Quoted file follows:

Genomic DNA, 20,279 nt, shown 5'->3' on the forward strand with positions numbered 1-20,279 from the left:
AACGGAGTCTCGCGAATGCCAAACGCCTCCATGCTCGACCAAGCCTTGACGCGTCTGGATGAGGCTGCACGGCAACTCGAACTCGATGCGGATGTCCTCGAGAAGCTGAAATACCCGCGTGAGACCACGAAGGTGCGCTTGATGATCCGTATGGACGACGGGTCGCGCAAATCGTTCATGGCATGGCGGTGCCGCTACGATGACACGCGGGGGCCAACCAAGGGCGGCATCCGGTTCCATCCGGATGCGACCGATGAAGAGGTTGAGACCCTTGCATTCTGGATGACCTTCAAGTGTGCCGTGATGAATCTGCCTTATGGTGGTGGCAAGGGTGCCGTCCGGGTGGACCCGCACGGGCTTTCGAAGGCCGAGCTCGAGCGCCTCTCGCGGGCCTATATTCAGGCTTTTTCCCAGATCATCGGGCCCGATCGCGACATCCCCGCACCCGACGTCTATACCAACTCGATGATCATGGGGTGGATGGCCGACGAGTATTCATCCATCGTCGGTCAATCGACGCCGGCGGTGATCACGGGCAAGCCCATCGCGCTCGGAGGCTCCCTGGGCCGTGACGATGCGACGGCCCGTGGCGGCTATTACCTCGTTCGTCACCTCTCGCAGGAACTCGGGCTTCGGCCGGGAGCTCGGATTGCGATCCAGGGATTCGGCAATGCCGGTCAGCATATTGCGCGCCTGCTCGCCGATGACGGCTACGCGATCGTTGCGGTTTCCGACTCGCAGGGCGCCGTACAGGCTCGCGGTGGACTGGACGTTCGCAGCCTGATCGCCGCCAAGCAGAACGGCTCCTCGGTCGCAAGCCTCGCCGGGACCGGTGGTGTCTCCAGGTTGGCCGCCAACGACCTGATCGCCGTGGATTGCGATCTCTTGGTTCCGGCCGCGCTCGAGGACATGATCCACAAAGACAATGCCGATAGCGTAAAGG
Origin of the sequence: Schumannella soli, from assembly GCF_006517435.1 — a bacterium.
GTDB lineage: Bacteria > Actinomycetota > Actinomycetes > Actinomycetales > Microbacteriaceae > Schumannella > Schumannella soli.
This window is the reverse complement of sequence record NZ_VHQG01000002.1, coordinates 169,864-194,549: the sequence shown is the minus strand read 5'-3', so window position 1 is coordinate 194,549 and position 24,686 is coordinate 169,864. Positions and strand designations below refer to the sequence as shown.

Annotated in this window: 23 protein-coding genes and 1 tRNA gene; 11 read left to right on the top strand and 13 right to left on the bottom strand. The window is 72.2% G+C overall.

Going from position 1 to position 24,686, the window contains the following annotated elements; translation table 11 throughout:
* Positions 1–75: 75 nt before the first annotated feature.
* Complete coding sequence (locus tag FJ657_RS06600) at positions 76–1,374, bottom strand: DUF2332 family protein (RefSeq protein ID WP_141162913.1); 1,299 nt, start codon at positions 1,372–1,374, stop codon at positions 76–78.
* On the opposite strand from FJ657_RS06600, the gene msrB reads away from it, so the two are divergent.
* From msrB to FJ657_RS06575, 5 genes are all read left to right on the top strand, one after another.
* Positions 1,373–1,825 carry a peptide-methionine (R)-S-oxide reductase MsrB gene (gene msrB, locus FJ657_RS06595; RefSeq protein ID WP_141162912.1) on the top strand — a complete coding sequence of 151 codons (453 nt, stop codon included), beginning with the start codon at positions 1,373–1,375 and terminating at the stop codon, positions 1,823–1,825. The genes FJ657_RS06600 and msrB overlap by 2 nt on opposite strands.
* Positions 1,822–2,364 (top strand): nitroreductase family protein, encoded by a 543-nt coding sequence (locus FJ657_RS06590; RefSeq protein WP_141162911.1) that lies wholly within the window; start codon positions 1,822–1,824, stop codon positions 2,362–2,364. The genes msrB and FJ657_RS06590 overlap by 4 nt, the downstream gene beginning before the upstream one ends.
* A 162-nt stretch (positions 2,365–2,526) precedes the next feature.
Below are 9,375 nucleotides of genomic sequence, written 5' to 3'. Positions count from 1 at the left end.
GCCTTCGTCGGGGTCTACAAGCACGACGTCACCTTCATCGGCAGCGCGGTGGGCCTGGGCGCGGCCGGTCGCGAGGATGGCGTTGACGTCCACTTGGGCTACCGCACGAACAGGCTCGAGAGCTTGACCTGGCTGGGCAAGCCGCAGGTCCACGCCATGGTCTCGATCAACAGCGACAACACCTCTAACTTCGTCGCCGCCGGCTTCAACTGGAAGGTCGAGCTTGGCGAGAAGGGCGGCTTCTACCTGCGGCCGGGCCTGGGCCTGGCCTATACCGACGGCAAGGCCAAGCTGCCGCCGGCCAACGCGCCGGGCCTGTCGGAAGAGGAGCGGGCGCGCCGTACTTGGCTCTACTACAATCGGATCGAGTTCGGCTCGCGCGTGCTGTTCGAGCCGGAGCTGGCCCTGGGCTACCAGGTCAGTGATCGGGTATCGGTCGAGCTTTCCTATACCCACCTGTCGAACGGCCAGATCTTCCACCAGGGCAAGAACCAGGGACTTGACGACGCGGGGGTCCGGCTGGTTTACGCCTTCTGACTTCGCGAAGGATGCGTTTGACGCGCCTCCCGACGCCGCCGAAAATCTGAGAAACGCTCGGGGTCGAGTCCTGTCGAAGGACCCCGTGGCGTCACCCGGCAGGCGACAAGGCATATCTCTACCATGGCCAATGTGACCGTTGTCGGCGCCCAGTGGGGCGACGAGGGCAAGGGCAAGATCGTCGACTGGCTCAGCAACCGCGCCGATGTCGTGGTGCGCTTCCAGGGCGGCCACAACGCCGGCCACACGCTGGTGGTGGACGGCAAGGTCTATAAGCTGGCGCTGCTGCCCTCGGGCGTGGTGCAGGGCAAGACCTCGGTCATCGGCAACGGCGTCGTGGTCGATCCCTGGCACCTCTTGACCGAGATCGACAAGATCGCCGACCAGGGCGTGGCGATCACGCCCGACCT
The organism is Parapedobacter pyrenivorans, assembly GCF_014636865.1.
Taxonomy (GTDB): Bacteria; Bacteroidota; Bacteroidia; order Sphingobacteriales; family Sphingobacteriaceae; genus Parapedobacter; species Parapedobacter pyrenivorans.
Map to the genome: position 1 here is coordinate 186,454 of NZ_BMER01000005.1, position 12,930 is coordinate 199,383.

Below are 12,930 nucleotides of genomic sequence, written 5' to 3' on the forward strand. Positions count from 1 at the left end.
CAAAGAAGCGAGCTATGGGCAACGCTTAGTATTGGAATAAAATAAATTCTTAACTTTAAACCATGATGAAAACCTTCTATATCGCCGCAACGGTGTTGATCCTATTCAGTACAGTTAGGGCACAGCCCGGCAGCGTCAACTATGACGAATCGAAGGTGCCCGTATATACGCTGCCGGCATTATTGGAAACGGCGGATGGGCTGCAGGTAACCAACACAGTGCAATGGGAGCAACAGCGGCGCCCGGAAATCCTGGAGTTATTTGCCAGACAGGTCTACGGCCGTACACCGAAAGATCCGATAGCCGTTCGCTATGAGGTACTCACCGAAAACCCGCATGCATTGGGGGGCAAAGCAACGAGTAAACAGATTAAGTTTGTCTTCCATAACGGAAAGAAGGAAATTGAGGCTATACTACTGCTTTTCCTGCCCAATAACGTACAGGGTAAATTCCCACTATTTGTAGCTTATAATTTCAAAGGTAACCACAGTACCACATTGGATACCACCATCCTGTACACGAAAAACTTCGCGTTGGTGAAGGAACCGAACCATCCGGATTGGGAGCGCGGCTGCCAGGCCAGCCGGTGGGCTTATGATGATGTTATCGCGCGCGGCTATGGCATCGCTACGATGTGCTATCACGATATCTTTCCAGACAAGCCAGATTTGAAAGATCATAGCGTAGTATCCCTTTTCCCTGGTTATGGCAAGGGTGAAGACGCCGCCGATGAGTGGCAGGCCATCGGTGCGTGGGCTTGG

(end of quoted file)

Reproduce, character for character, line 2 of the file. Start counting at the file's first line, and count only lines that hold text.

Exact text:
AACGGAGTCTCGCGAATGCCAAACGCCTCCATGCTCGACCAAGCCTTGACGCGTCTGGATGAGGCTGCACGGCAACTCGAACTCGATGCGGATGTCCTCGAGAAGCTGAAATACCCGCGTGAGACCACGAAGGTGCGCTTGATGATCCGTATGGACGACGGGTCGCGCAAATCGTTCATGGCATGGCGGTGCCGCTACGATGACACGCGGGGGCCAACCAAGGGCGGCATCCGGTTCCATCCGGATGCGACCGATGAAGAGGTTGAGACCCTTGCATTCTGGATGACCTTCAAGTGTGCCGTGATGAATCTGCCTTATGGTGGTGGCAAGGGTGCCGTCCGGGTGGACCCGCACGGGCTTTCGAAGGCCGAGCTCGAGCGCCTCTCGCGGGCCTATATTCAGGCTTTTTCCCAGATCATCGGGCCCGATCGCGACATCCCCGCACCCGACGTCTATACCAACTCGATGATCATGGGGTGGATGGCCGACGAGTATTCATCCATCGTCGGTCAATCGACGCCGGCGGTGATCACGGGCAAGCCCATCGCGCTCGGAGGCTCCCTGGGCCGTGACGATGCGACGGCCCGTGGCGGCTATTACCTCGTTCGTCACCTCTCGCAGGAACTCGGGCTTCGGCCGGGAGCTCGGATTGCGATCCAGGGATTCGGCAATGCCGGTCAGCATATTGCGCGCCTGCTCGCCGATGACGGCTACGCGATCGTTGCGGTTTCCGACTCGCAGGGCGCCGTACAGGCTCGCGGTGGACTGGACGTTCGCAGCCTGATCGCCGCCAAGCAGAACGGCTCCTCGGTCGCAAGCCTCGCCGGGACCGGTGGTGTCTCCAGGTTGGCCGCCAACGACCTGATCGCCGTGGATTGCGATCTCTTGGTTCCGGCCGCGCTCGAGGACATGATCCACAAAGACAATGCCGATAGCGTAAAGG